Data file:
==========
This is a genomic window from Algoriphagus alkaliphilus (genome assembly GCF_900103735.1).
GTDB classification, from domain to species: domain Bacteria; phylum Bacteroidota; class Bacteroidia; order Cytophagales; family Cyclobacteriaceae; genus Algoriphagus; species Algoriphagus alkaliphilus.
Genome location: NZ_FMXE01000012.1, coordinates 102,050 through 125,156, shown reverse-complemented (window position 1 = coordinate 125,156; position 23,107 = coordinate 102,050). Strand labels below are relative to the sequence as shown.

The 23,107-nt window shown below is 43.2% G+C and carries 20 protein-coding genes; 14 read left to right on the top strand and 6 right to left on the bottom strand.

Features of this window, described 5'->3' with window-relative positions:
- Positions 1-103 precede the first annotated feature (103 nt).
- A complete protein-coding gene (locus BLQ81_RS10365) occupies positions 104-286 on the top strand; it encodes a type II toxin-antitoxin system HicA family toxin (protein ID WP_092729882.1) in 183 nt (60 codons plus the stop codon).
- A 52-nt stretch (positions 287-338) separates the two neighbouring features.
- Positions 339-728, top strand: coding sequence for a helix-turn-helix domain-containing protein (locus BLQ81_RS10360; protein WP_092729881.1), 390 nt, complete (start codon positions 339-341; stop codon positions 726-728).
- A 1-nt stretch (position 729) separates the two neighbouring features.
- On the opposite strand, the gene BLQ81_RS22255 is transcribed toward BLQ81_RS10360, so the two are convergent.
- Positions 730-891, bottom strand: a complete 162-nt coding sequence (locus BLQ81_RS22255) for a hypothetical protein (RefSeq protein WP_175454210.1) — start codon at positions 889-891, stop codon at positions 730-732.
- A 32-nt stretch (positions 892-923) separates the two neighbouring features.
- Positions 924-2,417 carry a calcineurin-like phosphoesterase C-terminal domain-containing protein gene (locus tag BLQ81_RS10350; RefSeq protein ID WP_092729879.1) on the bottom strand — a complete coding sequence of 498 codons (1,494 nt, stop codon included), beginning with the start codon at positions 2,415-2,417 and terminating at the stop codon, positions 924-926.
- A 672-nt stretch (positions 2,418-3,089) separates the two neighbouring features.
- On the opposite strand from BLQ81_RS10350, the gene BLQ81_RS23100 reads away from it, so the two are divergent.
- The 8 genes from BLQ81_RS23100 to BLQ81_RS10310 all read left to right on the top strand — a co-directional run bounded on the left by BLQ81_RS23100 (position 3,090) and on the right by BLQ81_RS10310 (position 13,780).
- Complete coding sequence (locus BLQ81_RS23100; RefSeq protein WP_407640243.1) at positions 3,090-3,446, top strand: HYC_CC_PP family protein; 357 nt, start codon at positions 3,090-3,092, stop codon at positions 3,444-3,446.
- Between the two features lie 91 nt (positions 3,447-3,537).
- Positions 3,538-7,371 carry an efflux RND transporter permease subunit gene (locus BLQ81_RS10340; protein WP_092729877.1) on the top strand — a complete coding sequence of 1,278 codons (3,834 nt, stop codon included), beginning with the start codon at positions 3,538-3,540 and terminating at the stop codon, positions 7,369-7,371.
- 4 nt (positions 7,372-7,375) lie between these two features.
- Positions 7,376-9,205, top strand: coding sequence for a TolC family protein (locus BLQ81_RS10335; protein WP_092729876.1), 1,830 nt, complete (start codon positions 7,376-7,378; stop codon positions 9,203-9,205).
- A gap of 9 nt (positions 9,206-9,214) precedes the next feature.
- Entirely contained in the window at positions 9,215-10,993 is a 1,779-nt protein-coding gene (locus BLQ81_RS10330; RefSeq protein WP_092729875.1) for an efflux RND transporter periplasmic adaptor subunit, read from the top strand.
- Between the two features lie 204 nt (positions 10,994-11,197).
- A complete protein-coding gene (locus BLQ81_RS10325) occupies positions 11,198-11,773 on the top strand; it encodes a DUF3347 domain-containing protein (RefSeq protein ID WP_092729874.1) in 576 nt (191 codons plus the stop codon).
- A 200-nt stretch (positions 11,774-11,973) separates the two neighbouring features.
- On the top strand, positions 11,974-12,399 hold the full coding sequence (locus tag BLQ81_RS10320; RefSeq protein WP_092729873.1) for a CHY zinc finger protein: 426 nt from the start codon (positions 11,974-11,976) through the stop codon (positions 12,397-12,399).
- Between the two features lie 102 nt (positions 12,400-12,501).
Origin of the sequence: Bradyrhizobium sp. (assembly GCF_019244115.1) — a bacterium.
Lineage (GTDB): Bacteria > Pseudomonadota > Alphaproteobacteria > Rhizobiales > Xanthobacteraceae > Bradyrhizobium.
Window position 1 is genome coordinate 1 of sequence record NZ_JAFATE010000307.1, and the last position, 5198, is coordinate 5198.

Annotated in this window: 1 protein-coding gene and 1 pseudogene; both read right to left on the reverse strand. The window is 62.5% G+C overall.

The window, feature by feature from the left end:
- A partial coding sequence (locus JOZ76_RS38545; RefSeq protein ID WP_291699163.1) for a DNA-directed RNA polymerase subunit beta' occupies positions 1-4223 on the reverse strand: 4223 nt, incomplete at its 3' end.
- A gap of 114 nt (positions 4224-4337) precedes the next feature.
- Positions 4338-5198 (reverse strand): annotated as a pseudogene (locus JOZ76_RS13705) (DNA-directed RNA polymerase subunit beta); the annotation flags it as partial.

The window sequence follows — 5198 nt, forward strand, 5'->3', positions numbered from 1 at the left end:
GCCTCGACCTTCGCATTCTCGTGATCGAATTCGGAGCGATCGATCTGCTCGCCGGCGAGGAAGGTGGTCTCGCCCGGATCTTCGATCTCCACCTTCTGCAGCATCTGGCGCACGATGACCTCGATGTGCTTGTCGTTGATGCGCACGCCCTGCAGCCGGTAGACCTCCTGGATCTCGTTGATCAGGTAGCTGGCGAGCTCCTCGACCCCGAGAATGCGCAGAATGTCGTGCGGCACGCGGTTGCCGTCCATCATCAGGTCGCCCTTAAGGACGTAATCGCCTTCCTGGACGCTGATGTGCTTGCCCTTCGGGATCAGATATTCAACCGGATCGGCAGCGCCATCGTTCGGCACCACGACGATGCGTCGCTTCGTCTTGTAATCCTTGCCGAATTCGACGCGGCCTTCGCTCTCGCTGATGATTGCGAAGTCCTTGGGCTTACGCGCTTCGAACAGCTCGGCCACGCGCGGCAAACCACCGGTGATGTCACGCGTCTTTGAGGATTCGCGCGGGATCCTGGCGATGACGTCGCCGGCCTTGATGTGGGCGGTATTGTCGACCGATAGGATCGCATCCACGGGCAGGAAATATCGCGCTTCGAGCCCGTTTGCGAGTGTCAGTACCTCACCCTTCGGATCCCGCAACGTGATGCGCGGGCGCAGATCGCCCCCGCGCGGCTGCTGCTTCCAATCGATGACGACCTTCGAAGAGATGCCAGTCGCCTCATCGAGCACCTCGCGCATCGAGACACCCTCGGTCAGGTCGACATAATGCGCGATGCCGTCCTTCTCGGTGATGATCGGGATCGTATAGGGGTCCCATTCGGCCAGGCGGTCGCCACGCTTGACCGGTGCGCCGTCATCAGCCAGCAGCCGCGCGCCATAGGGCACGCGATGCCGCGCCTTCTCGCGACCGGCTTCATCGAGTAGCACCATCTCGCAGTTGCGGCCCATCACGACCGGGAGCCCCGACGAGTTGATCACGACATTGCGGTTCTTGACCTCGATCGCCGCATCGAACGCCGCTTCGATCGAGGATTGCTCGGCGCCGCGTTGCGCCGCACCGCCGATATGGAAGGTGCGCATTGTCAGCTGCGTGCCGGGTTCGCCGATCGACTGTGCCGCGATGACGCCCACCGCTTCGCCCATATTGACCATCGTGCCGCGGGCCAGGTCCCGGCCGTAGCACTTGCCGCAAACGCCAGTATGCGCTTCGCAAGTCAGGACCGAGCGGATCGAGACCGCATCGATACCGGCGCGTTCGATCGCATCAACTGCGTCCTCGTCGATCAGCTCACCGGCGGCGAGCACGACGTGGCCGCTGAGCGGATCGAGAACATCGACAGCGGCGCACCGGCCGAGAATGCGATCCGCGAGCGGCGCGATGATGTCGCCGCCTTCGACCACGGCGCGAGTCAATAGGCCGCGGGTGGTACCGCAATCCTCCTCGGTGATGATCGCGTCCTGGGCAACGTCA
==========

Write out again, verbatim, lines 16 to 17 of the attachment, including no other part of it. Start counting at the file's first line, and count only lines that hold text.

- On the opposite strand from BLQ81_RS10350, the gene BLQ81_RS23100 reads away from it, so the two are divergent.
- The 8 genes from BLQ81_RS23100 to BLQ81_RS10310 all read left to right on the top strand — a co-directional run bounded on the left by BLQ81_RS23100 (position 3,090) and on the right by BLQ81_RS10310 (position 13,780).